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36 years

A white woman wearing a blazer and a frilly neck scarf - the image is filtered in red.
Margaret Thatcher

36 years ago on this day, 24 May 1988, Margaret Thatcher and her government enacted Section 28 into law in the UK.

What follows in this post is my own, personal experience. Other members of the LGBTQIA+ community in the UK may feel and have experienced similar, whereas others might not have. It’s all a personal reaction.

I’m writing this as a factual, but opinion post, simply to educate and inform. In this post, I talk about homosexuality – but please note that I intend it to mean all sexualities under the LGBTQIA+ umbrella. Content warning: mental health issues.

Section 28 was borne out of fear – something that was different to the perceived heteronormative ideals of the day. The clause banned any material in schools which portrayed homosexuality as anything other than abnormal. Thatcher herself said that children ‘are being taught that they have an inalienable right to be gay’. The clause itself said that relationships were ‘pretended’ and that any talk of homosexuality in education was ‘promoting’ it. The clause was not repealed in England until 2003 – three years after I left university.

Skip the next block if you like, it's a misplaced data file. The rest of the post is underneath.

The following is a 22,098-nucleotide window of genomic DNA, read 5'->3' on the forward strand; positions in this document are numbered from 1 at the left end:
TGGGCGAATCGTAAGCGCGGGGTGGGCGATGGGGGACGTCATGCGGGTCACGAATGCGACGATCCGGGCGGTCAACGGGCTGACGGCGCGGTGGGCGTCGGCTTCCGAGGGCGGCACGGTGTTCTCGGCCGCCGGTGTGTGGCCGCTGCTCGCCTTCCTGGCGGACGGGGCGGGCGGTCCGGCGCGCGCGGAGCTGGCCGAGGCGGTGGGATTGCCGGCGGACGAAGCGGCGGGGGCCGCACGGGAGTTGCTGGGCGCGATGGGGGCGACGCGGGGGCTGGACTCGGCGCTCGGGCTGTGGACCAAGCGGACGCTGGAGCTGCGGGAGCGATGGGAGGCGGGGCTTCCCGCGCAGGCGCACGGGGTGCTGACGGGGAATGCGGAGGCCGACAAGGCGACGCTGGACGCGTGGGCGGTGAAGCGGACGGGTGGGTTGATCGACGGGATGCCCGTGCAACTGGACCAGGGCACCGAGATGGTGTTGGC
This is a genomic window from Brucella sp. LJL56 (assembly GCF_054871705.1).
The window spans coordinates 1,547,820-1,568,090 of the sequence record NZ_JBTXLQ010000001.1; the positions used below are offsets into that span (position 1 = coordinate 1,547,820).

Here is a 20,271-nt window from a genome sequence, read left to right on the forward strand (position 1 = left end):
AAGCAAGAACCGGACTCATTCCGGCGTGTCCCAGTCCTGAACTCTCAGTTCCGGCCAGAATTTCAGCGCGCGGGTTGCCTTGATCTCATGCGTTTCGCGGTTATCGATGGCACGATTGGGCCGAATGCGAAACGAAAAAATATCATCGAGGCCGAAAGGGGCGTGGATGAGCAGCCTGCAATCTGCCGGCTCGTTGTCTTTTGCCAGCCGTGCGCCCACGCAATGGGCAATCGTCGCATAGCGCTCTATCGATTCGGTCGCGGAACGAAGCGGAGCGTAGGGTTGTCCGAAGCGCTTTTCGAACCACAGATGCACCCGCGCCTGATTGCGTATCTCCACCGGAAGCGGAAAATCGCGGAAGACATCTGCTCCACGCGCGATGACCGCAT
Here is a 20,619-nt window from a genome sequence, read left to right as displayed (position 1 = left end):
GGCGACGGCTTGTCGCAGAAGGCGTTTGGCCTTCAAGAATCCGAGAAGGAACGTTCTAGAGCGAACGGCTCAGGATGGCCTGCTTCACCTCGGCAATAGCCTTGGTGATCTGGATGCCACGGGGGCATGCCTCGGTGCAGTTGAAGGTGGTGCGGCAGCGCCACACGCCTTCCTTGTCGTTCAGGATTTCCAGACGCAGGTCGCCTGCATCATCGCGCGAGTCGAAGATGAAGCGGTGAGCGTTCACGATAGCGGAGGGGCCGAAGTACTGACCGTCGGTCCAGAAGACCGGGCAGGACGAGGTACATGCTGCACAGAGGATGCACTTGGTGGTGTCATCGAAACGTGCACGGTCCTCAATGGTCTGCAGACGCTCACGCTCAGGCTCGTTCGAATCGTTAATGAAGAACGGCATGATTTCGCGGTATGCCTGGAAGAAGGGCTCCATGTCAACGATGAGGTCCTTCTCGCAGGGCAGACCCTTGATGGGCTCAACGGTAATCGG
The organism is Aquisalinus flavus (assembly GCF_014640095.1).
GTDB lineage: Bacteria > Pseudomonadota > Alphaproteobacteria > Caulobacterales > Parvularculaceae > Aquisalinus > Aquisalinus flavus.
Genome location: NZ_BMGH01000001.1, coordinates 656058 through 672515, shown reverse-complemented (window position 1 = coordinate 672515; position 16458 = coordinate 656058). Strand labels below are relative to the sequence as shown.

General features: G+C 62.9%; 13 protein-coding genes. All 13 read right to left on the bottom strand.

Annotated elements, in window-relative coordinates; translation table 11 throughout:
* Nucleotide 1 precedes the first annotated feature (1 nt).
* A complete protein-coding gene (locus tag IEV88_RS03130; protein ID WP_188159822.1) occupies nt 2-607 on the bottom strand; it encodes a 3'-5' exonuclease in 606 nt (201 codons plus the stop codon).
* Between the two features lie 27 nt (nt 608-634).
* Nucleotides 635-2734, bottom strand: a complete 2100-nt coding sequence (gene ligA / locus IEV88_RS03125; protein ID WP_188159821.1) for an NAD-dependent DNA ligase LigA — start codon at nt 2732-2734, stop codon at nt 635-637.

In 1988, I was nine years old, soon to be ten. I hadn’t yet started secondary school and I was coming to the end of primary school in the small village where I grew up. It was around this time that I felt I was feeling differently from my peers. I think the programme Knight Rider helped a lot with that. However, in school, nothing was ever spoken about – it was a taboo. Looking back, it was a complete disservice. I’m sure some of the teachers must have felt the same. Without that education, I wasn’t even aware of the possibility that someone like me could actually exist. Exist and thrive. It pushed me further away from myself.